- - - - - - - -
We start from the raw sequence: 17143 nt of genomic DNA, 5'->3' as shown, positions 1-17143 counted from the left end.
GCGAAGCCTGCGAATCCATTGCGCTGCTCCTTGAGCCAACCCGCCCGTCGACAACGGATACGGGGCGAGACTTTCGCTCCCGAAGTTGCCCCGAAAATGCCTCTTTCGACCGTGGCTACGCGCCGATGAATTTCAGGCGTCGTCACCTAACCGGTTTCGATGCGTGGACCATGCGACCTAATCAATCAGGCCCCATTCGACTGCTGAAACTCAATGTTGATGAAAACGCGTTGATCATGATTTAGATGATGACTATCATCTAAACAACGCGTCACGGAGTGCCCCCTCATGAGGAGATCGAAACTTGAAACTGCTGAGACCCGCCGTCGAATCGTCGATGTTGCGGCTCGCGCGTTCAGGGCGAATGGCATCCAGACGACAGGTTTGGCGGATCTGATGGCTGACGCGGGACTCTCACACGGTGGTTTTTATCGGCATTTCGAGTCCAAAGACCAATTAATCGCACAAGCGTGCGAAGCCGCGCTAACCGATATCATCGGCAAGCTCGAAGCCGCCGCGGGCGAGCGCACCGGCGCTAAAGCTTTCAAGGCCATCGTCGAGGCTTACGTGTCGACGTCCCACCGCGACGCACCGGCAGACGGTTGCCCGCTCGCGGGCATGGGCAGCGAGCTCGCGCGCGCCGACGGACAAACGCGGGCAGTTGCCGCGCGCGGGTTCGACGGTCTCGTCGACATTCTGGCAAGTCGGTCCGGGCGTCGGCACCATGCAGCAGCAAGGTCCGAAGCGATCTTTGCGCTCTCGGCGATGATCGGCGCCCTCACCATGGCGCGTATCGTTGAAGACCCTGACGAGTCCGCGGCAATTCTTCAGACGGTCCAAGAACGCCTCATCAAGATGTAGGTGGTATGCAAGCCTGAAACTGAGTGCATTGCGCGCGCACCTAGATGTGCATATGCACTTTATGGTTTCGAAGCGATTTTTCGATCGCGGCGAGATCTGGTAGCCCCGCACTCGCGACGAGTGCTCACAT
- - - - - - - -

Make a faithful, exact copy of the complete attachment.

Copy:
We start from the raw sequence: 17143 nt of genomic DNA, 5'->3' as shown, positions 1-17143 counted from the left end.
GCGAAGCCTGCGAATCCATTGCGCTGCTCCTTGAGCCAACCCGCCCGTCGACAACGGATACGGGGCGAGACTTTCGCTCCCGAAGTTGCCCCGAAAATGCCTCTTTCGACCGTGGCTACGCGCCGATGAATTTCAGGCGTCGTCACCTAACCGGTTTCGATGCGTGGACCATGCGACCTAATCAATCAGGCCCCATTCGACTGCTGAAACTCAATGTTGATGAAAACGCGTTGATCATGATTTAGATGATGACTATCATCTAAACAACGCGTCACGGAGTGCCCCCTCATGAGGAGATCGAAACTTGAAACTGCTGAGACCCGCCGTCGAATCGTCGATGTTGCGGCTCGCGCGTTCAGGGCGAATGGCATCCAGACGACAGGTTTGGCGGATCTGATGGCTGACGCGGGACTCTCACACGGTGGTTTTTATCGGCATTTCGAGTCCAAAGACCAATTAATCGCACAAGCGTGCGAAGCCGCGCTAACCGATATCATCGGCAAGCTCGAAGCCGCCGCGGGCGAGCGCACCGGCGCTAAAGCTTTCAAGGCCATCGTCGAGGCTTACGTGTCGACGTCCCACCGCGACGCACCGGCAGACGGTTGCCCGCTCGCGGGCATGGGCAGCGAGCTCGCGCGCGCCGACGGACAAACGCGGGCAGTTGCCGCGCGCGGGTTCGACGGTCTCGTCGACATTCTGGCAAGTCGGTCCGGGCGTCGGCACCATGCAGCAGCAAGGTCCGAAGCGATCTTTGCGCTCTCGGCGATGATCGGCGCCCTCACCATGGCGCGTATCGTTGAAGACCCTGACGAGTCCGCGGCAATTCTTCAGACGGTCCAAGAACGCCTCATCAAGATGTAGGTGGTATGCAAGCCTGAAACTGAGTGCATTGCGCGCGCACCTAGATGTGCATATGCACTTTATGGTTTCGAAGCGATTTTTCGATCGCGGCGAGATCTGGTAGCCCCGCACTCGCGACGAGTGCTCACAT